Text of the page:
The Abandoned Field: Free Fire Zone (1979)

The film takes place within the perimeter of an empty field called Dong Thap Muoi (Plain of Reeds), an inland wetland in Vietnam’s Mekong Delta. The main characters Ba Do, his wife, and their infant son live in a small shack in the middle of the water. They are assigned the task of keeping the communication line for the Viet Cong. The director focused on the couple’s daily life that involved rice farming, raising children, and catching fish. These activities are interwoven with the scene of the American soldiers raiding the watery field where the guerilla soldiers were operating. When Ba Do is killed by gunfire from an American helicopter, his wife chases after the helicopter and shots it down to the ground.

The Abandoned Field portrays the pure beauty of nature in the South, as in the opening scene, with Ba Do and his wife singing a traditional folk song in a duet. This scene paints a picture of typical daily life for Dong Thap Muoi farmers living on the river. This singing tradition, hát hò, is a very well-known representation of Southern culture.[1]Music plays a significant role in this film. Southern folk music in this opening scene pinpointed the story’s geographical location while illuminating the rich and distinctive culture in different regions of Vietnam. Throughout the film, the viewer hears the soundtrack music, composed by celebrated songwriter Trinh Cong Son, whose music is very well-known in Vietnam. The collaboration between director Nguyen Hong Son and songwriter Trinh Cong Son contributed to the film’s success, making it the most famous war film in Vietnam.

It is interesting to note that at the end of The Abandoned Field, Ba Do was killed by gunfire from an American helicopter. To avenge her husband’s death, the wife shoots down the helicopter. At that point, the film cuts to a close-up of a photo falling out of the American pilot’s cockpit. The people in that photo are presumably the pilot’s wife and children. This scene makes the viewers feel empathy for American soldiers because they also were ordinary people with wives and children like Ba Do, but they had to leave their families and fight in a war. Women and family became the central theme at the end of the film, which depicts the realities of war, and how war destroys and separates families, and does not exclude anyone.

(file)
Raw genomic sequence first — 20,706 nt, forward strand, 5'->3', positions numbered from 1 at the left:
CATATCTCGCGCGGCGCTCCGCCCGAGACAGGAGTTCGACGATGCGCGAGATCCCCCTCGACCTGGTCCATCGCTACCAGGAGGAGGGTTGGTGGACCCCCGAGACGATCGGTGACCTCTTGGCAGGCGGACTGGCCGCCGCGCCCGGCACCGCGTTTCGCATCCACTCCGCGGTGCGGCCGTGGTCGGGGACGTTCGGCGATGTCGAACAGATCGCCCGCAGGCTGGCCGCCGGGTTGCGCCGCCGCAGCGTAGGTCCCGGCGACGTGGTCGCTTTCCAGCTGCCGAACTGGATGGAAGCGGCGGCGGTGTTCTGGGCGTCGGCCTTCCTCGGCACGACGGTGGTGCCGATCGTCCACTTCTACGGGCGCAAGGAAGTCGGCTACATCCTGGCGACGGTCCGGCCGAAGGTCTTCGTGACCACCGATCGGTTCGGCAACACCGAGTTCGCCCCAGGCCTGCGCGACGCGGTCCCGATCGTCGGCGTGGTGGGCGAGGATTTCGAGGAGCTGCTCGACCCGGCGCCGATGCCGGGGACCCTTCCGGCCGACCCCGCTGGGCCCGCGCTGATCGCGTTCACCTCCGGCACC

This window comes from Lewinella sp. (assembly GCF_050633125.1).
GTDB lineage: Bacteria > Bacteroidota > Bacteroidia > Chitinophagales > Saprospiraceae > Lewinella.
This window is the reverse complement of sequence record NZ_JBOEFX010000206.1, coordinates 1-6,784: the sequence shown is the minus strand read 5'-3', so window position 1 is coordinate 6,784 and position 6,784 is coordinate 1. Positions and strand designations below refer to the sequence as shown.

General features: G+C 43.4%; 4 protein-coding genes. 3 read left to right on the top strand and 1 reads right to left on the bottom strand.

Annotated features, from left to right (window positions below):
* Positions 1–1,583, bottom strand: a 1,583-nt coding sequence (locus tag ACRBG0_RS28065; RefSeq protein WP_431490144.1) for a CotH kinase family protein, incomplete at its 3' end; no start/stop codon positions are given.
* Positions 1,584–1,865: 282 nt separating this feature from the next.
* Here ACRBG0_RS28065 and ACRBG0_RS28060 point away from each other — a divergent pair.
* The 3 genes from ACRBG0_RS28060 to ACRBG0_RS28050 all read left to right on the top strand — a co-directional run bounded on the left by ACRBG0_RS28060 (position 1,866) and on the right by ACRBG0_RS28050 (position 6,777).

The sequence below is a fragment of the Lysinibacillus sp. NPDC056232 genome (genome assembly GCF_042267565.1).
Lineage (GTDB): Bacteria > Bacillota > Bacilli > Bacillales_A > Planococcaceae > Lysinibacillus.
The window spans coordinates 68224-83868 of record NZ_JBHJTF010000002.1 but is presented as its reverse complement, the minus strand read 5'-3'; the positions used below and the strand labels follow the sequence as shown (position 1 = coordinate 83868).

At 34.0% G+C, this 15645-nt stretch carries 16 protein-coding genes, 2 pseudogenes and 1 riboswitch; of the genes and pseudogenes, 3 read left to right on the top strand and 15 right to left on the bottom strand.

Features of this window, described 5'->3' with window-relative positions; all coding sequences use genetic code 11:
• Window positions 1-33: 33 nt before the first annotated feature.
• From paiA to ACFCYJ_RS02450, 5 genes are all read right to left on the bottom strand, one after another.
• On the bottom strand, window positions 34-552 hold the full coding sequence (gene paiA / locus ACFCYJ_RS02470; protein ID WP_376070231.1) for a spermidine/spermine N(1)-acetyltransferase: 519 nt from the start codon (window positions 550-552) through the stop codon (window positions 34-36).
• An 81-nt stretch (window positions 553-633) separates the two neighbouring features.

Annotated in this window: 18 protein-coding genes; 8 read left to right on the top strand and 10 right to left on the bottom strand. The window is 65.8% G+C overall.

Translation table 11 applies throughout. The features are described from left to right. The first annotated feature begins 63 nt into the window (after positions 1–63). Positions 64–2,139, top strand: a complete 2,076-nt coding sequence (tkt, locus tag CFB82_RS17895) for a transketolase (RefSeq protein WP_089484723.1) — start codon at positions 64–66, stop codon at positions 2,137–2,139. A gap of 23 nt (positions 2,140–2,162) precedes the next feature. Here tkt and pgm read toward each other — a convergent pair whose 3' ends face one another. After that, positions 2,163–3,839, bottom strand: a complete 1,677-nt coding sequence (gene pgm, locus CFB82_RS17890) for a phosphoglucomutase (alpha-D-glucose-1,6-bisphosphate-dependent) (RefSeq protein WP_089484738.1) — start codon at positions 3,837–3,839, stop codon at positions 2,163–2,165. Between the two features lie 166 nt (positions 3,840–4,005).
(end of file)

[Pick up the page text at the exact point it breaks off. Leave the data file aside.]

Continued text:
[1]Traditional folk music in Southern Vietnam is known as . According to Professor Tran Van Khe, is a genre of popular music in Vietnamese culture originating from lowland living practices, expressing the mood of the people on boats crossing the river. It is often a musical dialogue between two people, usually between a man and a woman, expressing their feelings for and/or attraction to each other while rowing their boats. Tuy-Phuong Tran Le, “Vietnamese Traditional Folklore Music– Southern Music,” Dot Chuoi Non (Vietnam), trans. author, January 16, 2015, accessed July 15, 2018.

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